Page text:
Debunking 4 Common Myths About Online Dating
We might be living in the golden age of online dating.
The 1990s gave us human matchmakers who encouraged us to make recordings of interviews to send out for dates. In the 2000s, the first dating websites and apps came along. And since then, the matchmaking business has become a multibillion-dollar industry with upward of 40 million of us signed up and looking for love.
As of now, more than 1,500 dating apps and websites are available to users worldwide. So it's no wonder that all kinds of misinformation is rife about dating apps.
Let's try to dispel some of those misconceptions, so you can get down to the important task of finding that special person without worrying unnecessarily.
Myth: Dating apps encourage a hookup culture.
Reality: Many people blame apps for creating casual hookups, not relationships. They believe the act of having sex with someone once then never speaking to them again was created by Grindr or other platforms. The facts don't support this.
Studies have been carried out to discover whether the number of hookups has increased since dating apps and websites hit the market. And the data reflect that it hasn't.
It turns out that college students in the '80s were having just as much sex as college students between 2002 and 2010. The conclusions of the studies were that hooking up hasn't increased, but it has evolved, like much of our social structure: People nowadays simply meet each other in a different way, in a different medium.
Myth: Online dating is hurting our social lives.
Reality: There are those who claim that dating apps don't allow people to interact with each other in "real life"; that the experience of meeting someone "organically" in a bar or museum is better than sitting alone scrolling through images of prospective mates.
Of course, the truth is online dating is as much "real life" as meeting strangers in a bar. Scrolling, messaging, liking and flirting in a dating app is very much the same as doing so if you were face to face.
Most people find it socially awkward to meet people in a public place and interact with them. And it's not just because of shyness; there's an element of safety involved here, as you know nothing about the person you've just met. Online, in a dating app, you may feel much more comfortable as you look into someone's background and lifestyle before you become friends.
Myth: Online dating is dangerous.
Reality: Everyone is brought up to be wary of "stranger danger." So, it's natural to experience some hesitancy as you begin getting close to someone you might not know very well.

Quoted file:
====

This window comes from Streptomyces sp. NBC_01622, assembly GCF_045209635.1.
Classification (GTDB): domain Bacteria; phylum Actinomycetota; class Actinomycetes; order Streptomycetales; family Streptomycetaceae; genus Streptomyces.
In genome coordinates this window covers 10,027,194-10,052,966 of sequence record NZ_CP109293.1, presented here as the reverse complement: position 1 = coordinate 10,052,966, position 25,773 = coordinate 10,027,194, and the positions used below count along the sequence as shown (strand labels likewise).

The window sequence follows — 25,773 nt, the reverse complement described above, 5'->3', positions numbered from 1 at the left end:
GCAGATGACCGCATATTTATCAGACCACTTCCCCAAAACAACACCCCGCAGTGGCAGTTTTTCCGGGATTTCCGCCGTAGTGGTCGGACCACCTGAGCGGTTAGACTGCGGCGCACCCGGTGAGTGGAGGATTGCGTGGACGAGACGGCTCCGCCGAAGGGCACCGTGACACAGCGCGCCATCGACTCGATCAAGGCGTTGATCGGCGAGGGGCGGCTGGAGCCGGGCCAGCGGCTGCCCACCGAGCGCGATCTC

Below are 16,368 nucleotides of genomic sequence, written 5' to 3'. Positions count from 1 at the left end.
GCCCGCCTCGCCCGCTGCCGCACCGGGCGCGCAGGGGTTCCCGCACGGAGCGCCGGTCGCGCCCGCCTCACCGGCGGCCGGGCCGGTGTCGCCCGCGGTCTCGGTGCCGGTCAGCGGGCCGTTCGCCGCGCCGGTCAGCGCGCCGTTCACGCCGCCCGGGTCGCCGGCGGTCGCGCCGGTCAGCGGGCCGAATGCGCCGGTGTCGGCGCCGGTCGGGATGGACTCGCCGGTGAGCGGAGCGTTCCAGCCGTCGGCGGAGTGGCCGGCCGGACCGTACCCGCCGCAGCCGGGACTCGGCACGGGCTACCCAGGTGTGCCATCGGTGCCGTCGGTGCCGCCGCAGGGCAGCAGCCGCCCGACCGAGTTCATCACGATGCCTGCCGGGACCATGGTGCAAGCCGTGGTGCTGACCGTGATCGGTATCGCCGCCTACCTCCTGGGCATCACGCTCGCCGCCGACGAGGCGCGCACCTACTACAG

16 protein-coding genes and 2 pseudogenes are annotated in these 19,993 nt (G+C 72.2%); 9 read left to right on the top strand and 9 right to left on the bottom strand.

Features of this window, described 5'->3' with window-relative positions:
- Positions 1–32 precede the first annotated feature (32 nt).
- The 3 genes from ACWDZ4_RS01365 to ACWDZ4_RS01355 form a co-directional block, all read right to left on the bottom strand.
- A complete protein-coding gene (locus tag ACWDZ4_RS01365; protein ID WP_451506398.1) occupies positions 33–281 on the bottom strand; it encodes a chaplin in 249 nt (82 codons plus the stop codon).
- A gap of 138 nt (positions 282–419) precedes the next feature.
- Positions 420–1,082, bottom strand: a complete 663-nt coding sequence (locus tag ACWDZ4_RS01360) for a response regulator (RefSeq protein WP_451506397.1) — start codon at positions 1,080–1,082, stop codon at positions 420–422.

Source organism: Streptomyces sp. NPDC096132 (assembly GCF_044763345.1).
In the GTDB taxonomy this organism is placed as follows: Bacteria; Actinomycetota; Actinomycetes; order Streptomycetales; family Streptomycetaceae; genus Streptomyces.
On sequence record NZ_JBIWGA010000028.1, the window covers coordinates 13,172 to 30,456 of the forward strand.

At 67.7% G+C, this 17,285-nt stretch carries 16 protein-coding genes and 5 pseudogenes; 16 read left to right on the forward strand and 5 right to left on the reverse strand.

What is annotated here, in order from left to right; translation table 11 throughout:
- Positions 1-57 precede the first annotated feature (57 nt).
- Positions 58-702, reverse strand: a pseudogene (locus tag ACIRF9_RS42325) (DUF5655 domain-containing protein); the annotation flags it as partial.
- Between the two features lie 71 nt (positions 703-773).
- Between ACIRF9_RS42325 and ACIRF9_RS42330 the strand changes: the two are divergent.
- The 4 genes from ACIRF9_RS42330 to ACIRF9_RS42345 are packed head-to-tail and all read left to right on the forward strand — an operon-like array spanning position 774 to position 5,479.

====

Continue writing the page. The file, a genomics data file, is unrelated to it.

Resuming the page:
However, dating apps provide all the time and space the users want before—if ever—they feel comfortable meeting in person. If a user gets a bad vibe from someone or simply loses interest, they can block them and move on. You have full control over what personal information you choose to share, and no app provides that kind of data to other users without your express permission.
Make sure that when you're reviewing dating apps, you choose one with built-in safety features. Apps that do this well will advertise these kinds of features and they'll promote them for your personal security. If the app you're looking at doesn't mention safety features, it might be time to move on to another one.
Myth: People post fake pictures.
Reality: People worry that they'll show up to meet someone they've been messaging and be surprised to find someone unrecognizable from their posted photo.
Statistically, it's been proved people do lie on their profiles, but most often not with pictures; actually, with numbers. Men often add inches to their height while women shave numbers off their weight. Incidentally, it turns out that married men are the biggest liars on dating apps, obviously, because they're pretending to be single.
But avoiding dating apps won't protect you from accidentally dating a married person; wedding bands can be removed just as easily as "single" can be clicked in an app. Cheaters will always find ways to cheat. You simply have to do your best to set boundaries and protect your feelings.
In a world where everyone scrolls through everything—social media, shopping sites, lengthy websites—the dating app lifestyle is not going anywhere for the foreseeable future.
Avoiding or engaging in a dating app is a personal choice everyone makes for themselves. But if you educate yourself, separate fact from fiction and find the right app, you may end up finding someone who brings joy and love into your life.